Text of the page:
Professor Marissa McNamara
2 October 2012
In the story, “A & P” by John Updike, Sammy leads a mundane life and is discontent with his surroundings. Sammy makes an immature decision by quitting his job and this will cause an unfortunate turn of events. Sammy’s honorable act goes unnoticed by Queenie, and the girls. He must bear the consequences of his immature actions. Sammy’s callowness, results from his impulsive and judgmental attitude towards all and his sexist views of women.
First of all, Sammy is judgmental towards his customers, co-workers, and his family. He refers to everyone as “sheep pushing their carts down the aisle” (312). Like sheep, they always stay in their herd and never stray. He is insinuating that this represents the customers never go outside the norm, and they blindly follow each other. Sammy also declares, “I bet you could set off dynamite in an A & P and the people would by and large keep reaching and checking oatmeal off their list…” (312). The critic M. Gilbert Porter feels, “ Sammy’s perception of the customers take are systematic and struggle for existence, which portrays an unyielding independent spirit of going against the norm” (1156).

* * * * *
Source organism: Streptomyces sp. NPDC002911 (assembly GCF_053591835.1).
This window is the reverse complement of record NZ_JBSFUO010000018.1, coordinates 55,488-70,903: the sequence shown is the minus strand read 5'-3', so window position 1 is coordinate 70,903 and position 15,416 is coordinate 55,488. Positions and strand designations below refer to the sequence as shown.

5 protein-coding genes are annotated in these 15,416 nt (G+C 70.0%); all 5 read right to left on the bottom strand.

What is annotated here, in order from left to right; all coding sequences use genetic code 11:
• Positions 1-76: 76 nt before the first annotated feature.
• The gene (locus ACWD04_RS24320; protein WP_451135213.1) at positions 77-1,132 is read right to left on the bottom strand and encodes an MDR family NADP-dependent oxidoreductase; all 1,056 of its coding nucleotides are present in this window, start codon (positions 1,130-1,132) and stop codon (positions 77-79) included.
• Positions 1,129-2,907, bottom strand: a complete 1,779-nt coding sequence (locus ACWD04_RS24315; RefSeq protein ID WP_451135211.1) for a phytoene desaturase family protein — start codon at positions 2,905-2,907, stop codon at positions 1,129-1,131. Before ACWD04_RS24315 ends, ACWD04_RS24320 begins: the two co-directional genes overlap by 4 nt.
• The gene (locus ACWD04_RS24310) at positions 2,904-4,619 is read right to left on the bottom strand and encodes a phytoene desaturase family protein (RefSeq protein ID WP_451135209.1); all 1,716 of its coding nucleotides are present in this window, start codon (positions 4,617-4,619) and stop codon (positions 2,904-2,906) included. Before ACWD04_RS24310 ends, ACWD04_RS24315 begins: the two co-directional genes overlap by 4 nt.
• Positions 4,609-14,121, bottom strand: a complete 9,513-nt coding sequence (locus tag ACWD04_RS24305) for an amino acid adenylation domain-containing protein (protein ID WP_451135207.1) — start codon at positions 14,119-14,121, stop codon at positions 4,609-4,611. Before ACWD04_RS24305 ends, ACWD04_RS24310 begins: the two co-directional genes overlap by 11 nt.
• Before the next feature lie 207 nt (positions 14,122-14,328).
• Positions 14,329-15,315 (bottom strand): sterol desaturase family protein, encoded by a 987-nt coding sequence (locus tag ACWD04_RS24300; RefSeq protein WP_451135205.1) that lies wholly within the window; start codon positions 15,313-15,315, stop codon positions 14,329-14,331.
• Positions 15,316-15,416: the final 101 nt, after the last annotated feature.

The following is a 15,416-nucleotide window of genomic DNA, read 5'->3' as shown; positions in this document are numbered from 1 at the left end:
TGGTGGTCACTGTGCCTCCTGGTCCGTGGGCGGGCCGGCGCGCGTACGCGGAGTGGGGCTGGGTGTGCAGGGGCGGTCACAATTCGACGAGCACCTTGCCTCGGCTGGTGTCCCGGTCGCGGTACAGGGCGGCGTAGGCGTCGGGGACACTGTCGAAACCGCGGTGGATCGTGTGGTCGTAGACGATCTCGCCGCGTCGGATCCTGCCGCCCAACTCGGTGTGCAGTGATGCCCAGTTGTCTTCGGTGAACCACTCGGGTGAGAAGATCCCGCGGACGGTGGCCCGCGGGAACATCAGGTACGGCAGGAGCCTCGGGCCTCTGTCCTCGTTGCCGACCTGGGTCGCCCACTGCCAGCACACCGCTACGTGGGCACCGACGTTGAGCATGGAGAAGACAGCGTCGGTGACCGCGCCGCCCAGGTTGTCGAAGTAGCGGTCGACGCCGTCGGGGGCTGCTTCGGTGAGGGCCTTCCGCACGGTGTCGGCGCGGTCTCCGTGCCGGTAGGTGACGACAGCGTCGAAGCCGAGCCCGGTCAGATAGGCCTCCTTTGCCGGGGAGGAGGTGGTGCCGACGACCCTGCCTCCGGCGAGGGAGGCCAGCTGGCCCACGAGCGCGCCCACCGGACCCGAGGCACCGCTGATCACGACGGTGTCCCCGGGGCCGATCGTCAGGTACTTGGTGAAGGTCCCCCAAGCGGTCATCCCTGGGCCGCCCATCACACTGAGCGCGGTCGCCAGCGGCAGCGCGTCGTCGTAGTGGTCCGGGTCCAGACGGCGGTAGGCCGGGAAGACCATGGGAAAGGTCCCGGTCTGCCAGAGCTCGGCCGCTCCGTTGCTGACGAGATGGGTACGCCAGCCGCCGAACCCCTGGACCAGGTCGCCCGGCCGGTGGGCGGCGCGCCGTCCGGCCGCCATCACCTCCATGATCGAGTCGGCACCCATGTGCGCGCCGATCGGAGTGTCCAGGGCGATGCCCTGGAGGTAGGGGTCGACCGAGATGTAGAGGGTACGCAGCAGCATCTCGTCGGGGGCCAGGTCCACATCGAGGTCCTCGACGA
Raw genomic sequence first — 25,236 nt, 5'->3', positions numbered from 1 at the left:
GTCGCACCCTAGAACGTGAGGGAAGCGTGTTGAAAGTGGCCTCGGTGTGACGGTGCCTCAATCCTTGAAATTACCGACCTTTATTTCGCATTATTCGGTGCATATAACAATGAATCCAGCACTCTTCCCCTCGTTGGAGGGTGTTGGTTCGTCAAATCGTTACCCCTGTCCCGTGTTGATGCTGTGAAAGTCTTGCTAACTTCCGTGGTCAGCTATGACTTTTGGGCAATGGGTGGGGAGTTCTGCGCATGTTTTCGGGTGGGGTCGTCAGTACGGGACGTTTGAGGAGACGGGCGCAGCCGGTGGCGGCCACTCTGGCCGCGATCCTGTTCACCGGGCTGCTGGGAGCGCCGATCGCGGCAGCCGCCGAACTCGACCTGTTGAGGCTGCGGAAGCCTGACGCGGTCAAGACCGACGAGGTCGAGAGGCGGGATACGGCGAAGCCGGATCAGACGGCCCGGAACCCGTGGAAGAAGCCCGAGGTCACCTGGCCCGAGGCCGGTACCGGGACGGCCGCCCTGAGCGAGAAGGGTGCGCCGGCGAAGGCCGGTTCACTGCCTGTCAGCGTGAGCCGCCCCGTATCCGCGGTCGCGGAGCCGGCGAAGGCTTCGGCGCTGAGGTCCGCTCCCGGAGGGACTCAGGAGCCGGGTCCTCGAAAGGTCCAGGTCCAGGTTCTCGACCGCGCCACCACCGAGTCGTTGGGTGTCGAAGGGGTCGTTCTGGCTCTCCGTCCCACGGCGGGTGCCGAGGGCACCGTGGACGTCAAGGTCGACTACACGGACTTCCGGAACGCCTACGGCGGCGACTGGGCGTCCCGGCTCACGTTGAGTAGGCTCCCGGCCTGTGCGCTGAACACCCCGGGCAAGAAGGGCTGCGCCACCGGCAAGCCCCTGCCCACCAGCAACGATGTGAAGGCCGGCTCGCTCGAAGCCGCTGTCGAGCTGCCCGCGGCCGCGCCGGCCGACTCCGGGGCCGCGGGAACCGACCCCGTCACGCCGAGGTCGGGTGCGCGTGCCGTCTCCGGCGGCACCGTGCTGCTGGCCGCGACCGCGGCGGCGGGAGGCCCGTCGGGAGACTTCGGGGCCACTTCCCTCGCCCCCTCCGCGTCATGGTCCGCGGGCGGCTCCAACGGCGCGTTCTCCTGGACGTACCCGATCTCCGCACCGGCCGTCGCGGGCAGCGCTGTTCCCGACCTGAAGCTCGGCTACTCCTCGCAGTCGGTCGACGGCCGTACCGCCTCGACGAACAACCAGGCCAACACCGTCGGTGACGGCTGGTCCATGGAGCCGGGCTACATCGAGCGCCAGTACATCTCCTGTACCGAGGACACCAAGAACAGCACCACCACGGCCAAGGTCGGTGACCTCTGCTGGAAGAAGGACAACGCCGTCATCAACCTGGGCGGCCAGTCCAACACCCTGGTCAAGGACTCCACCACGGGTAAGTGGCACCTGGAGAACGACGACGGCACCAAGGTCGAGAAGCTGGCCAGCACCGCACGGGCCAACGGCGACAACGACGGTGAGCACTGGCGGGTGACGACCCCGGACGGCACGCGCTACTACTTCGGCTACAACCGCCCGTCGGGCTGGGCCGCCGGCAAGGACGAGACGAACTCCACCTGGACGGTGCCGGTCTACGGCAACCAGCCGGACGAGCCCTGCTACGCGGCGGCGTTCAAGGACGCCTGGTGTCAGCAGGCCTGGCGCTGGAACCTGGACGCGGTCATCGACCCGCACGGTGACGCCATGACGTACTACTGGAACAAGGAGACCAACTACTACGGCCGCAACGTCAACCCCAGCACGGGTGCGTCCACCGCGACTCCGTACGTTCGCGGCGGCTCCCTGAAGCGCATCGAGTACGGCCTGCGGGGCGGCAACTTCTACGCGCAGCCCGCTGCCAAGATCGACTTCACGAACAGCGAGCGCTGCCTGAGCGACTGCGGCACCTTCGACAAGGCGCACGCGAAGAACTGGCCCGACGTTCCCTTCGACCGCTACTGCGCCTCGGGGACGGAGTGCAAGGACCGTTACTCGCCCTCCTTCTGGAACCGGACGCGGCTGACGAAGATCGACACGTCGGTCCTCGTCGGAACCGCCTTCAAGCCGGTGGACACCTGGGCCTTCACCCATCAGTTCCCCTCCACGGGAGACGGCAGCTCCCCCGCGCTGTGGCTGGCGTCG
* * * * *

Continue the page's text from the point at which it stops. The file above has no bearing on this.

Also, Sammy refers to Stokesie as a sheep in the herd, and just like his customers, he too is content with his surroundings. Sammy places judgment on McMahon, patting his mouth and sizing up their joints. Sammy becomes judgmental and irritated by McMahon for having lustful thoughts towards the girl’s he is unable to recognize the same reactions within himself. Sammy makes harsh judgments towards everyone not looking beneath the surface of who they are.
Sammy shows disrespect towards people of all ages throughout the story. His lack of respect is shown when a customer who he refers to as a fifty something woman, a witch whose feathers he must smooth before she snorts and leaves. M. Gilbert Porter states, “Sammy burdens himself...
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